Things You'll Need
1/2-inch pipe cut to the required rod length
1 pipe T-connector for 1/2-inch pipe
Two 2-5/8-inch eye-screws, interior diameter 5/8-inch
1 piece of 1/2-inch pipe, 2 inches long
1 piece of 1/2-inch pipe, 1 inch long
2 end caps for 1/2-inch pipe
Finial to fit the 1/12-inch rod
Rough the pipe with sandpaper, and spray paint to match the other metals in the room.
Finials are available to fit 1/2-inch pipe, and they can also be painted. Buy them online or in most home-decor hardware sections of large hardware stores.
Copper pipe is easy to cut, and the fittings are available in any hardware store. Galvanized conduit is less expensive than copper, but it is more difficult to cut. A hand-held pipe-cutter is a worthwhile investment for this project.
Swing arm curtain rods are versatile, decorative and functional. You can use them on windows or doors, or as coverings for bookcases and closets, and typically require only a small space for mounting. The drawback to these rods is that they are difficult to find for odd-sized openings and they can be expensive. Unless they are custom made of high-grade material, they tend to bend under the substantial weight of a lined curtain. However, the savvy homeowner who is comfortable using tools, knows her way around the big-box hardware store and is armed with a swing-arm design from a drapery workroom, can make swing arms that function, can be painted to match her decor, and are much less expensive than custom-made.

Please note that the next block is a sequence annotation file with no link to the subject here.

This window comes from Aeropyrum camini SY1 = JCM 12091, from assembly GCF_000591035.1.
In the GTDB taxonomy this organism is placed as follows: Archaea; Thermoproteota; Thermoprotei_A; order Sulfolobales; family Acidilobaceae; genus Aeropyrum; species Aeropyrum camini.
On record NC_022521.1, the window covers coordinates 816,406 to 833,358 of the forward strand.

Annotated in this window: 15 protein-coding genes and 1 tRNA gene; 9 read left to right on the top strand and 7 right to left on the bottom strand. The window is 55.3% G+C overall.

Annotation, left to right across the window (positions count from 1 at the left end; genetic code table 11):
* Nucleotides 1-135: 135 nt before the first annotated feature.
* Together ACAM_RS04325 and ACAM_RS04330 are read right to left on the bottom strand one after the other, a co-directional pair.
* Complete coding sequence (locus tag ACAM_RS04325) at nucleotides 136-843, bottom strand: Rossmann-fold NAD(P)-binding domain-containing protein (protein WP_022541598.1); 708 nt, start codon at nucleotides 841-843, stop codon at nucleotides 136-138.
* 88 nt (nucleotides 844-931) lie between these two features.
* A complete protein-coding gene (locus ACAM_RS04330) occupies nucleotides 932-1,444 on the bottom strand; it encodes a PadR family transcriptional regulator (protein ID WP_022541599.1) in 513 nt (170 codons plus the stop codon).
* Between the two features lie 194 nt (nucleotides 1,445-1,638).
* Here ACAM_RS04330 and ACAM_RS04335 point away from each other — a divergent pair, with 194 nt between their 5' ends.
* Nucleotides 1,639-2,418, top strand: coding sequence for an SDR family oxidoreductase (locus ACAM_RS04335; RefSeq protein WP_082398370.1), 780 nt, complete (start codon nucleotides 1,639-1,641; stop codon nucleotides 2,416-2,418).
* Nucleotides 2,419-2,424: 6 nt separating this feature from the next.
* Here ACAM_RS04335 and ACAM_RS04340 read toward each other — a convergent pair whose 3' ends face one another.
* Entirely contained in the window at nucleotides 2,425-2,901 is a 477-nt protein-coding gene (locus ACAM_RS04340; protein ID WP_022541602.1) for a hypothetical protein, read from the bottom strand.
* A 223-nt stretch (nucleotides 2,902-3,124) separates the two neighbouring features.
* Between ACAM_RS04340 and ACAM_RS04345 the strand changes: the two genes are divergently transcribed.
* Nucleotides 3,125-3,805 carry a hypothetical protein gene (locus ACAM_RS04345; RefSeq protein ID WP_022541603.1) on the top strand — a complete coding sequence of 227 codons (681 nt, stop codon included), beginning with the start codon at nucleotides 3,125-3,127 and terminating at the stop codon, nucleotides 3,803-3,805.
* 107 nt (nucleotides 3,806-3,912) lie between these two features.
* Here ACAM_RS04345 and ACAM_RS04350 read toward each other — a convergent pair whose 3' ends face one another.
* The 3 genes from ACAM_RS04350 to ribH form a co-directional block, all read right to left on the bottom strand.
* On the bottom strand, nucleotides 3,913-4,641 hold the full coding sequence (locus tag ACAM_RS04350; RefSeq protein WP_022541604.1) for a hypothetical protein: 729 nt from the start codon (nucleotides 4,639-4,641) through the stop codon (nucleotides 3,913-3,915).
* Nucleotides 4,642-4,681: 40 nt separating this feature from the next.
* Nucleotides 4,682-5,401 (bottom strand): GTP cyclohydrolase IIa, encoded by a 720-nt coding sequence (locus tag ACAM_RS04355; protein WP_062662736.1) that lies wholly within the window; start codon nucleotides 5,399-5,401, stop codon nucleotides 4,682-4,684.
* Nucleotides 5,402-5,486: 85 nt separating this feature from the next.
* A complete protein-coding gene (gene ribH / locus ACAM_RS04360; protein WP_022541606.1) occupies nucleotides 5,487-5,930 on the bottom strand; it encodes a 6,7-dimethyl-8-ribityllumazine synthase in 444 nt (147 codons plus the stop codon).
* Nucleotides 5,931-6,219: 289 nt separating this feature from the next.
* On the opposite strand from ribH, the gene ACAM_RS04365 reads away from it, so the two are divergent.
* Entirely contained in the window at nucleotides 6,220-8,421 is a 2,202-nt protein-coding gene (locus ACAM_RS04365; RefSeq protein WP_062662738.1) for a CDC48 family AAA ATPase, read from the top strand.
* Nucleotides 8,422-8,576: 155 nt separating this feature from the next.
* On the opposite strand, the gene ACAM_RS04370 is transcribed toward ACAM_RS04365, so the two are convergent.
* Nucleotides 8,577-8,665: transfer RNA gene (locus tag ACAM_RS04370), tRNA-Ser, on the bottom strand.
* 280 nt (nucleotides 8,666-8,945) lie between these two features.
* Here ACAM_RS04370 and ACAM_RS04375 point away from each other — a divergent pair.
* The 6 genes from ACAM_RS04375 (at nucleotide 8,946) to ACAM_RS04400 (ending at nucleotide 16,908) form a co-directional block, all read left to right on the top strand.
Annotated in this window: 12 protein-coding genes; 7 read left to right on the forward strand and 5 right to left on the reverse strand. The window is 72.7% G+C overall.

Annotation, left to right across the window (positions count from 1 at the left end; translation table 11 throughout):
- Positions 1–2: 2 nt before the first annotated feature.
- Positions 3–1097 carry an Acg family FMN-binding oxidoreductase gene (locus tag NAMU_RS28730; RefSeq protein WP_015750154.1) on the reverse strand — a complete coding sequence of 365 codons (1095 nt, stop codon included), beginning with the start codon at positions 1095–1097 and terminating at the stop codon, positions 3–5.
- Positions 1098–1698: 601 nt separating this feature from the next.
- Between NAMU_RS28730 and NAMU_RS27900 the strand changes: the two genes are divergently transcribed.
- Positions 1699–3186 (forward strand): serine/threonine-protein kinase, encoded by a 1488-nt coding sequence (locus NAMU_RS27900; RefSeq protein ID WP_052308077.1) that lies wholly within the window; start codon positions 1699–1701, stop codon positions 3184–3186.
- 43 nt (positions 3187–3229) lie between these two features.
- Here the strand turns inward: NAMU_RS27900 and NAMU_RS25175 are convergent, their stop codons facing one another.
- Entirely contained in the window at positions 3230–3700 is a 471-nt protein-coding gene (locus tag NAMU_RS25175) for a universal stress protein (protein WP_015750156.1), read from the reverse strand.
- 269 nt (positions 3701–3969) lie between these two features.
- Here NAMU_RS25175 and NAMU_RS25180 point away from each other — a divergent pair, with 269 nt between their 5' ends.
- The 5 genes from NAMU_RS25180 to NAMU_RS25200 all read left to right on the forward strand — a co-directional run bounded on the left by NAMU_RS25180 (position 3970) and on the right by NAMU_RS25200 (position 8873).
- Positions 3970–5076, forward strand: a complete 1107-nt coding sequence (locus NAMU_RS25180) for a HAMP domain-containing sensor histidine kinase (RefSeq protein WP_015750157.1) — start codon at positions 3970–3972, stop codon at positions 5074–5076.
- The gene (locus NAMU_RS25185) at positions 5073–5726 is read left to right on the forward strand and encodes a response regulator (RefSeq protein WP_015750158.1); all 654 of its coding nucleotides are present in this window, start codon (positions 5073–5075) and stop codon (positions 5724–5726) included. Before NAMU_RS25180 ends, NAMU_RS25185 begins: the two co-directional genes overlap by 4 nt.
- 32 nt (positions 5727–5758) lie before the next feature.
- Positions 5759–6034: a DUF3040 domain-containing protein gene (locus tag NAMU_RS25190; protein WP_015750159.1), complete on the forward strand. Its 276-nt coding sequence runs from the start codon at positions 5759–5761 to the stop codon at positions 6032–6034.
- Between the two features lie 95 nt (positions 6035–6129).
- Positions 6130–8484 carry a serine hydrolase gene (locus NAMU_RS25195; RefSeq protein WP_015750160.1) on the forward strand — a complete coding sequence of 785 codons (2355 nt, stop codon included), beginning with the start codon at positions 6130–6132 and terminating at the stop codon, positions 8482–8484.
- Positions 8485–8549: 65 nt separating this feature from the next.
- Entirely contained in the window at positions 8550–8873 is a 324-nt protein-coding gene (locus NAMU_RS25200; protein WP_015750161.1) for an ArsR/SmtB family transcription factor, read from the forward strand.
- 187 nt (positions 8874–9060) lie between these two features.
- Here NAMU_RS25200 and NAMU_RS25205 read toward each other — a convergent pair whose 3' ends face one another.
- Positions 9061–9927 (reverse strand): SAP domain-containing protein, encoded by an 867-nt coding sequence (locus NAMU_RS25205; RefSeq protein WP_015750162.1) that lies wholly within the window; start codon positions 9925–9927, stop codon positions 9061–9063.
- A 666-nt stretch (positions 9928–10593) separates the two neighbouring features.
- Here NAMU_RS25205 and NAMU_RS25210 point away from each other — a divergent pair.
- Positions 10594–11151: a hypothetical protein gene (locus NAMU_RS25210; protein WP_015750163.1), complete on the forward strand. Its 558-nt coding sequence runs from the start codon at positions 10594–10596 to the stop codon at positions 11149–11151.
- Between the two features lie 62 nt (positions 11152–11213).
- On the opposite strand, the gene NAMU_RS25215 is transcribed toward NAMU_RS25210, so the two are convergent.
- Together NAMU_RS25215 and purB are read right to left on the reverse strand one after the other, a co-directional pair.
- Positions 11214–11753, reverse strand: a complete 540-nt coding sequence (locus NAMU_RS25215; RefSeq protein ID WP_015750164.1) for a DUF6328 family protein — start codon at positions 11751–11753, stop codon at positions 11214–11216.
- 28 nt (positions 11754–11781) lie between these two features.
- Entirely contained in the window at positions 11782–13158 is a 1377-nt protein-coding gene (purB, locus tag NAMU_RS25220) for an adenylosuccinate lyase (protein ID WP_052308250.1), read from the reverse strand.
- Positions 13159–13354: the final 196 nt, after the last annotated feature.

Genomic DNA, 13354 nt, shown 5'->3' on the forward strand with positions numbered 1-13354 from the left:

Insert the curtain rod section of pipe into the right angle opening of the T-connector.
Mark on the wall the required location of the curtain rod, at the position of the center of the rod. The rod is 1/2-inch in diameter. If the desired top-of-curtain measurement is 80 inches from the floor, the wall mark must be at 79-3/4 inches from the floor.
Measure, and mark, 1-3/8 inch above and below this rod location.
Insert the eye-screws at these marks, finishing with the eyes parallel to the floor.
Insert the T-connector into the space between the eye-screws; the curtain rod extends into the room between the eye-screws. The open ends of the T-connector are oriented vertically.
Insert the 2-inch piece of pipe through the top eye-screw and into the top opening of the T-connector. Top with an end cap.
Insert the 1-inch piece of pipe through the bottom eye-screw and into the bottom opening of the T-connector and top with an end cap.
Feed the curtain onto the curtain rod and fasten the chosen finial to the end.
Linda Erlam started writing educational manuals in 1979. She also writes a biweekly newspaper column, "Design Dilemmas," in the "Lakeshore News" and has been published in "Design and Drapery Pro" magazine. Erlam is a graduate of the Sheffield School of Interior Design and is a practicing interior decorator and drapery workroom operator.